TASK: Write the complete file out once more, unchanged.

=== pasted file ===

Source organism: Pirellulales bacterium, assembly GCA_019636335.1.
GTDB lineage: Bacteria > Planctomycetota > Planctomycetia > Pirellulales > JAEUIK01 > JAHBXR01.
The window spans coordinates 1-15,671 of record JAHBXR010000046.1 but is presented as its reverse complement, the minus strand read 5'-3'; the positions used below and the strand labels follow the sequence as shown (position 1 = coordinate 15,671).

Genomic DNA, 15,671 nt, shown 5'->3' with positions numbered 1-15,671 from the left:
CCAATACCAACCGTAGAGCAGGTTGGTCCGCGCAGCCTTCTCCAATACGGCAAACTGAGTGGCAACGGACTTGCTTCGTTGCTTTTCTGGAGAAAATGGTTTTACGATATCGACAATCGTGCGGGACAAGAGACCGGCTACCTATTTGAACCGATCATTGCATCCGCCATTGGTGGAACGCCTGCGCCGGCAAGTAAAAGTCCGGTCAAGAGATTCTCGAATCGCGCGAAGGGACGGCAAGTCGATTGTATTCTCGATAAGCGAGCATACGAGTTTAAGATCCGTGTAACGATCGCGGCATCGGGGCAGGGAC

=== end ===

Source organism: Pirellulales bacterium, assembly GCA_019636335.1.
GTDB lineage: Bacteria > Planctomycetota > Planctomycetia > Pirellulales > JAEUIK01 > JAHBXR01.
The window spans coordinates 1-15,671 of record JAHBXR010000046.1 but is presented as its reverse complement, the minus strand read 5'-3'; the positions used below and the strand labels follow the sequence as shown (position 1 = coordinate 15,671).

Genomic DNA, 15,671 nt, shown 5'->3' with positions numbered 1-15,671 from the left:
CCAATACCAACCGTAGAGCAGGTTGGTCCGCGCAGCCTTCTCCAATACGGCAAACTGAGTGGCAACGGACTTGCTTCGTTGCTTTTCTGGAGAAAATGGTTTTACGATATCGACAATCGTGCGGGACAAGAGACCGGCTACCTATTTGAACCGATCATTGCATCCGCCATTGGTGGAACGCCTGCGCCGGCAAGTAAAAGTCCGGTCAAGAGATTCTCGAATCGCGCGAAGGGACGGCAAGTCGATTGTATTCTCGATAAGCGAGCATACGAGTTTAAGATCCGTGTAACGATCGCGGCATCGGGGCAGGGAC